Thursday is Thanksgiving. Thanksgiving was, and is, an act of faith -- in fellowship, in God's providence, in tolerance. But faith is nothing if it is only words, or confined to a sentiment. We must give thanks with more than words. We must give thanks with acts -- acts of goodness and kindness, appropriate to the day.

We must share the harvest.

The opinions expressed in this commentary are solely those of Donna Brazile.

ADVERTISEMENT
Part of complete coverage on
updated 12:50 PM EDT, Tue July 29, 2014
LZ Granderson says the cyber-standing ovation given to Robyn Lawley, an Australian plus-size model who posted unretouched photos, shows how crazy Americans' notions of beauty have become
updated 7:56 AM EDT, Mon July 28, 2014
A crisis like the Gaza conflict or the surge of immigrants can be an opportunity for a lame duck president, writes Julian Zelizer
updated 2:22 PM EDT, Sat July 26, 2014
Carol Costello says the league's light punishment sent the message that it didn't consider domestic violence a serious offense
updated 8:51 AM EDT, Mon July 28, 2014
Danny Cevallos says saggy pants aren't the kind of fashion statement protected by the First Amendment.
updated 2:52 PM EDT, Mon July 28, 2014
Margaret Hoover says some GOP legislators support a state's right to allow same-sex marriage and the right of churches, synagogues and mosques not to perform the sacrament
updated 2:31 PM EDT, Mon July 28, 2014
Megan McCracken and Jennifer Moreno say it's unacceptable for states to experiment with new execution procedures without full disclosure
updated 2:50 PM EDT, Mon July 28, 2014
Priya Satia says today's drones for bombardment and surveillance have their roots in the deadly history of Western aerial control of the Middle East that began in World War One
updated 12:35 PM EDT, Mon July 28, 2014
Jeff Yang says it's great to see the comics make an effort at diversifying the halls of justice
updated 11:55 AM EDT, Sat July 26, 2014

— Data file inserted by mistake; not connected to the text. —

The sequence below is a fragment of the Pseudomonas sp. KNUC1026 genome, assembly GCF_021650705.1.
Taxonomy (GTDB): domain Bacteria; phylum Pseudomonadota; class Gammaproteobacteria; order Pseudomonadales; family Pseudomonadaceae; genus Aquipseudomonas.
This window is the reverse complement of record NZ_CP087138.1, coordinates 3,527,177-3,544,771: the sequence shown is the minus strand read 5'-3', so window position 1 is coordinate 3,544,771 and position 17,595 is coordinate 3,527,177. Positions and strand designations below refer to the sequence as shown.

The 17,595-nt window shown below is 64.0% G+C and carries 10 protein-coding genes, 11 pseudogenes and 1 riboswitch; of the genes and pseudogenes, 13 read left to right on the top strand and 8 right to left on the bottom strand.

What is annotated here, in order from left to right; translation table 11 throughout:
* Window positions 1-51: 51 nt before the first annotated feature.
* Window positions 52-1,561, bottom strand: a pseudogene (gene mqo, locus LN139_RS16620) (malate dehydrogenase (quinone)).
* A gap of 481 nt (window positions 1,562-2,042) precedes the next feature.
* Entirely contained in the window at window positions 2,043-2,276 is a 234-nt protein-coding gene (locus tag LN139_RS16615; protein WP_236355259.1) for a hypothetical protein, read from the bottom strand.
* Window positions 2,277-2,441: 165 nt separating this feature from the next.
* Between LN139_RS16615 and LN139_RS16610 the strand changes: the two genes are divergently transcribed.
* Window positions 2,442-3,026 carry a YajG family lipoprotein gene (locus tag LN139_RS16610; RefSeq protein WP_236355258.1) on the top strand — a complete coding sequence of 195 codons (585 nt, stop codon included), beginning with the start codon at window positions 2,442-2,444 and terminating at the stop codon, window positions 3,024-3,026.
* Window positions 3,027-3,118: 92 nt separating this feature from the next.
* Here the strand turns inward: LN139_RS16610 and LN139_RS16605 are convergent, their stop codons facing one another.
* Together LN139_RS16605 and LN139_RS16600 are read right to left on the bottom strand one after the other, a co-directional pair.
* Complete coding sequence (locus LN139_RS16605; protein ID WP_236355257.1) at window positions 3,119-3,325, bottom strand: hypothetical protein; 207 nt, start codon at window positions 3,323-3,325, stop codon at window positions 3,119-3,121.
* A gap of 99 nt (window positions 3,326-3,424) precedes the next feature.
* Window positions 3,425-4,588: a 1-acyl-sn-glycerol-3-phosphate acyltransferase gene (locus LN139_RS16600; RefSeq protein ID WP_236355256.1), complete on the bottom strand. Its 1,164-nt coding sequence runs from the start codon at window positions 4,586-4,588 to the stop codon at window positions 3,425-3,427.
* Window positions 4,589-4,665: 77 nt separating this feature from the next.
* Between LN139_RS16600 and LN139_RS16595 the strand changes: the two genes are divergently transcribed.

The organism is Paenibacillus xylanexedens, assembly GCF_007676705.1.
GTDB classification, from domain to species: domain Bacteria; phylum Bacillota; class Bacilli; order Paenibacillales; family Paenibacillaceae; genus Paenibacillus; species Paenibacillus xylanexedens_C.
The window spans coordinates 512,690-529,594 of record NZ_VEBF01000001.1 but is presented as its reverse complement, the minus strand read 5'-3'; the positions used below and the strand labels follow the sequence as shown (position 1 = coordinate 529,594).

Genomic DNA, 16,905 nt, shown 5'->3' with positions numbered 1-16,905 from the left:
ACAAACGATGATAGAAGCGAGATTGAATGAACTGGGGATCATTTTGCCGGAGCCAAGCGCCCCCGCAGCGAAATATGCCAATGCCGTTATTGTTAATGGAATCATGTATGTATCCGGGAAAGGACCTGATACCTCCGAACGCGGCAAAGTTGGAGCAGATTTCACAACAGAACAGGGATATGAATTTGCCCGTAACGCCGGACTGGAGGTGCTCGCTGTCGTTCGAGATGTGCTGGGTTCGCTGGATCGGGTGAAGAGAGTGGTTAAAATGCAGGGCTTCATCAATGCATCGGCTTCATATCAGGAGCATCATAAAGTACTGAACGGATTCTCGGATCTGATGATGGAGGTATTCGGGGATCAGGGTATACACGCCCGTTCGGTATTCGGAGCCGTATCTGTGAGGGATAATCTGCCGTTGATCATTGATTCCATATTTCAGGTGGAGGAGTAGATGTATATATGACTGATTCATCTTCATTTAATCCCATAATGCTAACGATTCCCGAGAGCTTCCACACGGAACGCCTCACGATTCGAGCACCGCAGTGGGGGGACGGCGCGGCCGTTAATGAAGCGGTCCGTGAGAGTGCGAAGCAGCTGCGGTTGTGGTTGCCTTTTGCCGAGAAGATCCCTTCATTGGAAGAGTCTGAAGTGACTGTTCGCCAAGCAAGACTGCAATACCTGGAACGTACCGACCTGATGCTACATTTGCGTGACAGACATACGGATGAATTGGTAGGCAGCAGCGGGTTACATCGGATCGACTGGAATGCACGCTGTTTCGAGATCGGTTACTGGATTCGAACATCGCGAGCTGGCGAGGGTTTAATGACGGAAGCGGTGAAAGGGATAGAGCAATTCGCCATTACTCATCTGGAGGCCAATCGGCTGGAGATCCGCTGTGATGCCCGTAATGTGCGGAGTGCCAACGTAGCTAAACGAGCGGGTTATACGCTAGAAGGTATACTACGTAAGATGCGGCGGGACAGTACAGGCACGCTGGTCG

Rick Francona says the reported artillery firing from Russian territory is a sign Vladimir Putin has escalated the Ukraine battle
updated 2:22 PM EDT, Sun July 27, 2014
Paul Callan says the fact that appeals delay the death penalty doesn't make it an unconstitutional punishment, as one judge ruled
updated 6:25 PM EDT, Thu July 24, 2014
Pilot Robert Mark says it's been tough for the airline industry after the plane crashes in Ukraine and Taiwan.
updated 11:10 AM EDT, Fri July 25, 2014
Jennifer DeVoe laments efforts to end subsidies that allow working Americans to finally afford health insurance.
updated 11:33 AM EDT, Sat July 26, 2014
Ruti Teitel says assigning a costly and humiliating "collective guilt" to Germany after WWI would end up teaching the global community hard lessons about who to blame for war crimes
updated 8:45 AM EDT, Fri July 25, 2014
John Sutter responds to criticism of his column on the ethics of eating dog.
updated 9:02 AM EDT, Fri July 25, 2014
Frida Ghitis says it's tempting to ignore North Korea's antics as bluster but the cruel regime is dangerous.
updated 2:50 PM EDT, Fri July 25, 2014
To the question "Is Putin evil?" Alexander Motyl says he is evil enough for condemnation by people of good will.
updated 2:03 PM EDT, Thu July 24, 2014
Laurie Garrett: Poor governance, ignorance, hysteria worsen the Ebola epidemic in Sierra Leone, Guinea, Liberia.
updated 9:49 AM EDT, Thu July 24, 2014
Patrick Cronin and Kelley Sayler say the world is seeing nonstate groups such as Ukraine's rebels wielding more power to do harm than ever before
updated 6:05 PM EDT, Wed July 23, 2014
Ukraine ambassador Olexander Motsyk places blame for the MH17 tragedy squarely at the door of Russia
updated 7:42 AM EDT, Thu July 24, 2014
Mark Kramer says Russia and its proxies have a history of shooting down civilian aircraft, often with few repercussions
updated 2:53 PM EDT, Thu July 24, 2014
Les Abend says, with rockets flying over Tel Aviv and missiles shooting down MH17 over Ukraine, a commercial pilot's pre-flight checklist just got much more complicated
updated 9:17 AM EDT, Thu July 24, 2014
Mark Kramer says Russia and its proxies have a history of shooting down civilian aircraft, often with few repercussions
updated 12:37 PM EDT, Thu July 24, 2014
Gerard Jacobs says grieving families and nations need the comfort of traditional rituals to honor the remains of loved ones, particularly in a mass disaster
updated 10:13 AM EDT, Thu July 24, 2014
The idea is difficult to stomach, but John Sutter writes that eating dog is morally equivalent to eating pig, another intelligent animal. If Americans oppose it, they should question their own eating habits as well.
updated 12:30 PM EDT, Wed July 23, 2014
Bill van Esveld says under the laws of war, civilians who do not join in the fight are always to be protected. An International Criminal Court could rule on whether Israeli airstrikes and Hamas rocketing are war crimes.
updated 10:08 AM EDT, Wed July 23, 2014
Gordon Brown says the kidnapped Nigerian girls have been in captivity for 100 days, but the world has not forgotten them.
ADVERTISEMENT
ADVERTISEMENT
ADVERTISEMENT
ADVERTISEMENT